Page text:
How Long Does A Root Canal Take?

How Long Does A Root Canal Take?

Root canals were once dreaded dental procedures. Today, thanks to dental innovations, these common procedures typically don’t take any longer than it takes to get a filling. They are also entirely painless. A root canal typically requires two appointments, but the actual time your dentist will be treating the tooth is almost always less than 90 minutes. Here’s a step-by-step guide outlining what to expect if your dentist tells you that you need a root canal.

Step One: Diagnosis

Most of the time patients find out they need a root canal because they develop a toothache. If the pain is resulting from decay reaching the interior (pulp) of the tooth, or if the inside of the tooth has become infected, your dentist will notify you that you need a root canal.  In other cases, you may learn that you need an emergency root canal because you have fractured a tooth.   

Step Two: Root Canal Procedure

Barring an emergency root canal, which may be necessary immediately after trauma to a tooth via an impact, accident, sports injury, or fall, your root canal will be scheduled as soon as possible after diagnosis. On the day of your procedure, you will first receive local anesthesia to completely numb the tooth and the area surrounding the tooth to be treated.

Your dentist will then drill a tiny hole in the tooth to access the pulp. The pulp will be removed, along with any decay and debris. The tooth will be flushed, and cleaned, and a small amount of antibiotic medication will be applied to eradicate any remaining infection. Your dentist will reshape the root canals of the tooth to prevent future infection. The tooth will then be sealed with a biocompatible material, and the tooth will be covered with a temporary dental crown.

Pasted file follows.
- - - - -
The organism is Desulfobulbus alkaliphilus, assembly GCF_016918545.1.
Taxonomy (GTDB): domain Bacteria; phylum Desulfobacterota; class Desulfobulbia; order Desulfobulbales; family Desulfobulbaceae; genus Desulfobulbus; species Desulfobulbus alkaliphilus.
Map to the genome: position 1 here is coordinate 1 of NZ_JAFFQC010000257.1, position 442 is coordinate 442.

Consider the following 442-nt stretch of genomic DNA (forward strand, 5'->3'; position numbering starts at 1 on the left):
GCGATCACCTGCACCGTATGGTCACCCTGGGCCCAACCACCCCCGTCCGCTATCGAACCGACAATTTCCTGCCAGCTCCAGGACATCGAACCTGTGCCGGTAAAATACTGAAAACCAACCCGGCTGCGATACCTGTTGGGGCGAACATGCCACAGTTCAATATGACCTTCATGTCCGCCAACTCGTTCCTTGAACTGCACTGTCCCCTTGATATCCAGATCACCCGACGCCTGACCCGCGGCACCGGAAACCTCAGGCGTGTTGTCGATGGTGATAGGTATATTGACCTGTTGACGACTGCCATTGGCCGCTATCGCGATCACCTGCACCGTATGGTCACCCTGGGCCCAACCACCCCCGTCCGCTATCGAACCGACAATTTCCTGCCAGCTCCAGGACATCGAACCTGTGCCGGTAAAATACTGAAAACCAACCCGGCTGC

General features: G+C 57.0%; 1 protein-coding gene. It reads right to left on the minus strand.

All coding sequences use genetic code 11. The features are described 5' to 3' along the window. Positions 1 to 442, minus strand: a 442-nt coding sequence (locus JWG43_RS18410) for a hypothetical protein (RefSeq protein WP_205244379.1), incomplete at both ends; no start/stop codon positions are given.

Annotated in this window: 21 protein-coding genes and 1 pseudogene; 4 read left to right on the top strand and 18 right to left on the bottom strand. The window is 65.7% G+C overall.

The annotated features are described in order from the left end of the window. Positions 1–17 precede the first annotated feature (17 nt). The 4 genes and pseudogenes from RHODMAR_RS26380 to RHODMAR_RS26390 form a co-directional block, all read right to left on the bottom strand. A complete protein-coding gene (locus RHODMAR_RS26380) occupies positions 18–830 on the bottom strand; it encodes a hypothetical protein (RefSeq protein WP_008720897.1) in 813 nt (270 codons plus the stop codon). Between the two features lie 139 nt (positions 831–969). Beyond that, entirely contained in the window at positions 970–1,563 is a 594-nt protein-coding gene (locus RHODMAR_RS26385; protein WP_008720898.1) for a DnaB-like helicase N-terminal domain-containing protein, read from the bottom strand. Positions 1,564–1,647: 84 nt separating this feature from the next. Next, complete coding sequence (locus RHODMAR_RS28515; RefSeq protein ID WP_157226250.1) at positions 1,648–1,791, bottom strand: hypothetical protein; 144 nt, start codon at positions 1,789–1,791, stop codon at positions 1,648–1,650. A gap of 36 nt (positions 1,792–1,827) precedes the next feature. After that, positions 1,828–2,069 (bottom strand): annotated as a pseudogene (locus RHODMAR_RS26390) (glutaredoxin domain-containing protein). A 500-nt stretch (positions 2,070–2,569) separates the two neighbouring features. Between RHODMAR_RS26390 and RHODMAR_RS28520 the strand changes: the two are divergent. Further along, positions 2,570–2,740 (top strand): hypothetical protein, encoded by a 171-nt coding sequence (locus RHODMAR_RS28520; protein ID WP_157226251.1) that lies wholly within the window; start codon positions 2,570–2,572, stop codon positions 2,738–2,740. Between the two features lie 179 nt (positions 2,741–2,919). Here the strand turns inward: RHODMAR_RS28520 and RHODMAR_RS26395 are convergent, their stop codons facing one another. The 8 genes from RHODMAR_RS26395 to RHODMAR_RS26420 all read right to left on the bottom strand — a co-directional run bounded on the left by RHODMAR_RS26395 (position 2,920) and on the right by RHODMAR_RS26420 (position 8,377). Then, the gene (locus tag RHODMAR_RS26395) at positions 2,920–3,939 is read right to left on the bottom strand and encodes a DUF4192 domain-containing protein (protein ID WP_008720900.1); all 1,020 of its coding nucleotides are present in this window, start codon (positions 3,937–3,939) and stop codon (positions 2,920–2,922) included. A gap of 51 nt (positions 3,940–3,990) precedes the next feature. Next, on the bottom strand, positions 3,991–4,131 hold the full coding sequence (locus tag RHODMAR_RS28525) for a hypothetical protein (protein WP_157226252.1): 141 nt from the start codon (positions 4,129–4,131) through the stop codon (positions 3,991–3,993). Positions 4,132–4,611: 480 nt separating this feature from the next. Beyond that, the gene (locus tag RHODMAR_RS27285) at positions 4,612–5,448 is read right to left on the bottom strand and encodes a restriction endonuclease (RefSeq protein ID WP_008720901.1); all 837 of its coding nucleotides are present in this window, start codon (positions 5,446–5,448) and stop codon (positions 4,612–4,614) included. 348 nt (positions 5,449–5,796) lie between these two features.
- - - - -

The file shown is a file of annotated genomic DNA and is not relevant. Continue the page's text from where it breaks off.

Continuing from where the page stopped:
In cases where the infection in the tooth is severe, you may need to return to the dentist in a few days to confirm the infection has been eradicated before the tooth is filled and covered. In other cases, if the supporting structure of the tooth is sound, and the hole created to access the interior of the tooth is small enough, a filling may be used instead of a crown. 

Step Three: Attaching the Permanent Crown

Once your permanent crown arrives from the lab, you will return to the dentist to have your permanent dental crown cemented to the tooth. This appointment takes less than an hour and will make the end of your treatment.  You will be able to eat, chew, and speak normally. 

Caring for Your New Dental Crown

Once the permanent crown is attached, you should care for it the same way you care for other teeth. Brushing at least twice a day, flossing once a day, and seeing the dentist every six months for oral examinations and dental cleanings are best practices for maintaining not just your new crown, but your overall oral health.

Book a Priority Dental Appointment for Tooth Pain in Westport, CT

Severe tooth pain is a dental emergency and needs treatment right away. If you’re suffering from significant pain, call our office at  203-227-2520  and notify our staff. We will do everything possible to see you ASAP.  For mild to moderate tooth pain, feel free to send us a message and we will follow up via phone to confirm your appointment. For your convenience, Imperial Dental Associates is open every other Saturday from 8:00 am - 1:00 pm.